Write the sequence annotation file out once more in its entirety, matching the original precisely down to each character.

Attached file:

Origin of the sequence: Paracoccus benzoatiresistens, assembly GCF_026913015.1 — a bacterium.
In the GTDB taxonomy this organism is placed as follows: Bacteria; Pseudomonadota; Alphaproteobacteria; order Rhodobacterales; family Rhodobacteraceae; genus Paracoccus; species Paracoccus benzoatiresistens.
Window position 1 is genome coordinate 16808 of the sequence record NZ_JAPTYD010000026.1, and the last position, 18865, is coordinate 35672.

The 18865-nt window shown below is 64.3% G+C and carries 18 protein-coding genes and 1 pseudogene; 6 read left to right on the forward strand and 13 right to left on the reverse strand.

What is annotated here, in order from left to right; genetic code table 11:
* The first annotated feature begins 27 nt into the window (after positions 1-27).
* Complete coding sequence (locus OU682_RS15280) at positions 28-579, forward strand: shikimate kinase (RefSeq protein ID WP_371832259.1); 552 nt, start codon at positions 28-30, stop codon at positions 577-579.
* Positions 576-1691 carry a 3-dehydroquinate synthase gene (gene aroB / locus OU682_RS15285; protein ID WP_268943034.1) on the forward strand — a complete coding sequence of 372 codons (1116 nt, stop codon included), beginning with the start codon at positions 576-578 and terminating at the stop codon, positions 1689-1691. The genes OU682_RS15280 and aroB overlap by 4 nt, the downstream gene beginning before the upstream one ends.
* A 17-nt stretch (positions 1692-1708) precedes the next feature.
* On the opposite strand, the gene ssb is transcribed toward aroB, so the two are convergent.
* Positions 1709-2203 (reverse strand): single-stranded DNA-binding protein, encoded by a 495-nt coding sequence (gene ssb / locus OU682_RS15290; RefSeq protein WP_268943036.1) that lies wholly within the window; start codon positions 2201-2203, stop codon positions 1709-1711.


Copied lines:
Origin of the sequence: Paracoccus benzoatiresistens, assembly GCF_026913015.1 — a bacterium.
In the GTDB taxonomy this organism is placed as follows: Bacteria; Pseudomonadota; Alphaproteobacteria; order Rhodobacterales; family Rhodobacteraceae; genus Paracoccus; species Paracoccus benzoatiresistens.
Window position 1 is genome coordinate 16808 of the sequence record NZ_JAPTYD010000026.1, and the last position, 18865, is coordinate 35672.

The 18865-nt window shown below is 64.3% G+C and carries 18 protein-coding genes and 1 pseudogene; 6 read left to right on the forward strand and 13 right to left on the reverse strand.

What is annotated here, in order from left to right; genetic code table 11:
* The first annotated feature begins 27 nt into the window (after positions 1-27).
* Complete coding sequence (locus OU682_RS15280) at positions 28-579, forward strand: shikimate kinase (RefSeq protein ID WP_371832259.1); 552 nt, start codon at positions 28-30, stop codon at positions 577-579.
* Positions 576-1691 carry a 3-dehydroquinate synthase gene (gene aroB / locus OU682_RS15285; protein ID WP_268943034.1) on the forward strand — a complete coding sequence of 372 codons (1116 nt, stop codon included), beginning with the start codon at positions 576-578 and terminating at the stop codon, positions 1689-1691. The genes OU682_RS15280 and aroB overlap by 4 nt, the downstream gene beginning before the upstream one ends.
* A 17-nt stretch (positions 1692-1708) precedes the next feature.
* On the opposite strand, the gene ssb is transcribed toward aroB, so the two are convergent.
* Positions 1709-2203 (reverse strand): single-stranded DNA-binding protein, encoded by a 495-nt coding sequence (gene ssb / locus OU682_RS15290; RefSeq protein WP_268943036.1) that lies wholly within the window; start codon positions 2201-2203, stop codon positions 1709-1711.